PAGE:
February 17, 2011

Android SQLite Library Example Code

Posted in Android Development tagged , , , , , , at 11:00 pm by tetontech

I have just uploaded QCDBAccess.  It is a SQLite wrapper for Android that is easy to use, thread-safe, and allows you to use transactions if you choose.  It is the same code that has been available for QCAndroid hybrid application developers for a few years.  I thought I would pull it out and give it its own life for those that want to use it on their own.

You can download it from SourceForge and find out more about it, including the API, at the QuickConnectFamily site.

As with all of the things I’m making available I have tried to make this as easy to use, highly functional, and small as possible.

The jar file is only 8k in size but the library doesn’t restrict your use of the databases in any way.

Here is a simple example of how to use the library to do a query against a SQLite database file included in your applications’ assets directory.  Notice that I’m checking to see if the user has entered a name to query against in an EditText object from the user interface.  If they have then I’m going to use a prepared statement.  The EditText object in this example has been passed into the method in which this code exists.

String sql = “SELECT * FROM user”;

String[] statementParams = null;

EditText nameInput = (EditText)methodParameters.get(1);

String name = nameInput.getEditableText().toString().trim();

if(name.length() > 0){

sql += ” WHERE name = ?”;

statementParams = new String[1];

statementParams[0] = name;

}

try {

retVal = DataAccessObject.getData(theActivity, “demo.sqlite”, sql, statementParams);

} catch (DataAccessException e) {

e.printStackTrace();

}

The DataAccessResult variable retVal is going to be returned from this method later.  This DataAccessResult is a Bean that contains resultant field names, the records returned from the query, and a database error description if and only if a database error happened.

the getData method is passed the Activity with which the database is associated with.  This is usually the main Activity in an Android Application.  The second parameter is the name of the SQLite database file to be used.  The third parameter is SQLite SQL assembled either as a standard or prepared statement.  The last parameter is an array of Objects that are to be bound to the ? characters if the SQL is a prepared statement or null if it is not a prepared statement.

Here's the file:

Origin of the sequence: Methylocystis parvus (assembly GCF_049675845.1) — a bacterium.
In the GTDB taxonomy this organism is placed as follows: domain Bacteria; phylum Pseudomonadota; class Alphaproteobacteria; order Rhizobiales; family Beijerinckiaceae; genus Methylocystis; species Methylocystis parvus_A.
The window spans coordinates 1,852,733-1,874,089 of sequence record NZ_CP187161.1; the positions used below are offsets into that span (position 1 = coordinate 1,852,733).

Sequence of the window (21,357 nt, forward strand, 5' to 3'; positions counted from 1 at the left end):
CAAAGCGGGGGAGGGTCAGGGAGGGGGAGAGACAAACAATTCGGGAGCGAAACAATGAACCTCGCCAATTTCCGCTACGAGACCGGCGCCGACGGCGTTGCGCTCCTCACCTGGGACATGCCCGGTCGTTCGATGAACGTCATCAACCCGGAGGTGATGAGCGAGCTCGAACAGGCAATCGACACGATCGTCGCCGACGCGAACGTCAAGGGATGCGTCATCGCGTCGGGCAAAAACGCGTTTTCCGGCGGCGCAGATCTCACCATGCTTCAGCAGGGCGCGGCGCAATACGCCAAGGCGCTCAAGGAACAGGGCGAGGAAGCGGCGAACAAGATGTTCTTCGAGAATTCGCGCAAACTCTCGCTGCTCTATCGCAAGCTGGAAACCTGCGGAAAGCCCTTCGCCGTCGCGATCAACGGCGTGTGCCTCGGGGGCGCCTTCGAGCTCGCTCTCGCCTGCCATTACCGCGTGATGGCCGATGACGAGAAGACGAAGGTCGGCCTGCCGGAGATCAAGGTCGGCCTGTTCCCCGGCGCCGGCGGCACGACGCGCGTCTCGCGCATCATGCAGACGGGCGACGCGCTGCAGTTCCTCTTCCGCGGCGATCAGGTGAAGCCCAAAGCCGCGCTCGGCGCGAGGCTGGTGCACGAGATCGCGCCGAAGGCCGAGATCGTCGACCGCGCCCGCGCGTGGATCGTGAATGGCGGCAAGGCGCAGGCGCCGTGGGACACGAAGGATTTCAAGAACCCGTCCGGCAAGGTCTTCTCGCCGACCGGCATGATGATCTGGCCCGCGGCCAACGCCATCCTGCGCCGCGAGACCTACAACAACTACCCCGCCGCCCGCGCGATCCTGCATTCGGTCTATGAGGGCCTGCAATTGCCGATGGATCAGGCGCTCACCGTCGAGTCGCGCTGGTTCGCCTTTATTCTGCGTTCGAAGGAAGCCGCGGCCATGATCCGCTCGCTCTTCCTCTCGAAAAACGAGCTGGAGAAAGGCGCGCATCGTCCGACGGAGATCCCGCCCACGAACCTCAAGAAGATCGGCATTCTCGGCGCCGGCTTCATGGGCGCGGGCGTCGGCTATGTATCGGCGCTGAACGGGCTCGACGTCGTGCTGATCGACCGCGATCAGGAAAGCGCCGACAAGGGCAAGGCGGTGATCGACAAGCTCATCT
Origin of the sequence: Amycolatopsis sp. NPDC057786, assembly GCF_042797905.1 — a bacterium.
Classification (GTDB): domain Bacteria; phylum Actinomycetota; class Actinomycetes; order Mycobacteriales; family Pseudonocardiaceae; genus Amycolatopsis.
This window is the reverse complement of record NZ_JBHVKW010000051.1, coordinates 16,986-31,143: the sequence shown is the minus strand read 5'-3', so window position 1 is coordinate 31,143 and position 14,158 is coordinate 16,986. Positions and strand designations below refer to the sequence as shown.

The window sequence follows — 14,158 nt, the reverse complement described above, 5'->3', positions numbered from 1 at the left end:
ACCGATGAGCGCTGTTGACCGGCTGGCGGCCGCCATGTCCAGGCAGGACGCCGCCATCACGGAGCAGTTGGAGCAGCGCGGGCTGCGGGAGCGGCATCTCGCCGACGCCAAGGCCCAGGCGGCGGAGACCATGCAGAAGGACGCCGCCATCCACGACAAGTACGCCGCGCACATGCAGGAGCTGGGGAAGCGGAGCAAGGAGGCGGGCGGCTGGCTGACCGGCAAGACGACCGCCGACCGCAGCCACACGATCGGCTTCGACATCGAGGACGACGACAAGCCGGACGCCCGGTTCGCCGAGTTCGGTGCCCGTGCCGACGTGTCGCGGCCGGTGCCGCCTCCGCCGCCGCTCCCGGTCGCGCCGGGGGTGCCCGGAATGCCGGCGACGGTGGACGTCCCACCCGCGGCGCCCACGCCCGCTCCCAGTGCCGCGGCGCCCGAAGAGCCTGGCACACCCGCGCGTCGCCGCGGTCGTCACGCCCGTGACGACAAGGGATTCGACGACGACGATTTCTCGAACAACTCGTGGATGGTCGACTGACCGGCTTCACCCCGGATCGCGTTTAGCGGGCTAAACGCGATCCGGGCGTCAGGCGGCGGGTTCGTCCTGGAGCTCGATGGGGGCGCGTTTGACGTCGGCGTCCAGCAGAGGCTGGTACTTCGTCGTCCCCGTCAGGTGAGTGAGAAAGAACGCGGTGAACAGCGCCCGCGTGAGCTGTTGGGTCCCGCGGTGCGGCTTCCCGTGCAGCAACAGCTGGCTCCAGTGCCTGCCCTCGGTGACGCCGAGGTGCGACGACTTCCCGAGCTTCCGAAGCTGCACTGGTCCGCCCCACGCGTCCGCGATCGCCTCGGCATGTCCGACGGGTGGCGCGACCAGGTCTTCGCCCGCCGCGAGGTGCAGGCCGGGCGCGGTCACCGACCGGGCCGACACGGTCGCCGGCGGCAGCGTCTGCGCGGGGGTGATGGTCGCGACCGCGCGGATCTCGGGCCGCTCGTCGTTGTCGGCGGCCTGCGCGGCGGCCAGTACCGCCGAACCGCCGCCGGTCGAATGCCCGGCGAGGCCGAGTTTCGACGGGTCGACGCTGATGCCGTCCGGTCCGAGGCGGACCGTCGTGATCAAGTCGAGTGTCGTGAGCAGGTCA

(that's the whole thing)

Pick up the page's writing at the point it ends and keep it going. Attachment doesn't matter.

Inserting data is done in very much the same fashion.  Once again I have an EditText object in the UI from which I’m getting the name to be inserted into the table.  I’m also generating a unique identifier just to make this a little more interesting.  You could do an auto incremented id in your table if you want.

EditText nameInput = (EditText)parameters.get(1);

String nameToAdd = nameInput.getEditableText().toString().trim();

String[]statementParams = {UUID.randomUUID().toString(), nameToAdd};

DataAccessResult aResult = null;

try {

aResult = DataAccessObject.setData(theActivity, “demo.sqlite”,

“INSERT INTO user VALUES(?,?)”,

statementParams);

return aResult;

} catch (Exception e) {

e.printStackTrace();

}

Notice that once again I have chosen to use a prepared statement.  I’m doing this to avoid SQL insertion attacks.  It never hurts to avoid those.

If you are going to do several insertions you should use transactions to make sure you data stays clean.  There is a startTransaction method and an endTransaction method in the DataAccessObject.  Use those before and after multiple setData calls and you will be safe.

January 25, 2011

QCJSON Now Thread Safe

Posted in Android Development, misc tagged , , , , , , , , , , , , at 7:25 am by tetontech

The changes described here are found in QCJSON v. 1.0.2 available on sourceForge .  The license is BSD.  You can get the source code from the git repository on sourceForge using the command:

git clone git://qcjson.git.sourceforge.net/gitroot/qcjson/qcjson

or look at it online.

I’ve been pondering how to make QCJSON thread safe meaning that you could read and write to the same stream from separate threads safely without impacting any other streams that may be being used in the same or other threads.

The problem description is that you don’t want to start a read when one is part way complete.  Nor do you want to start a write in the middle of another write.  Both of these situations plus mixing read and write can cause serious data corruption.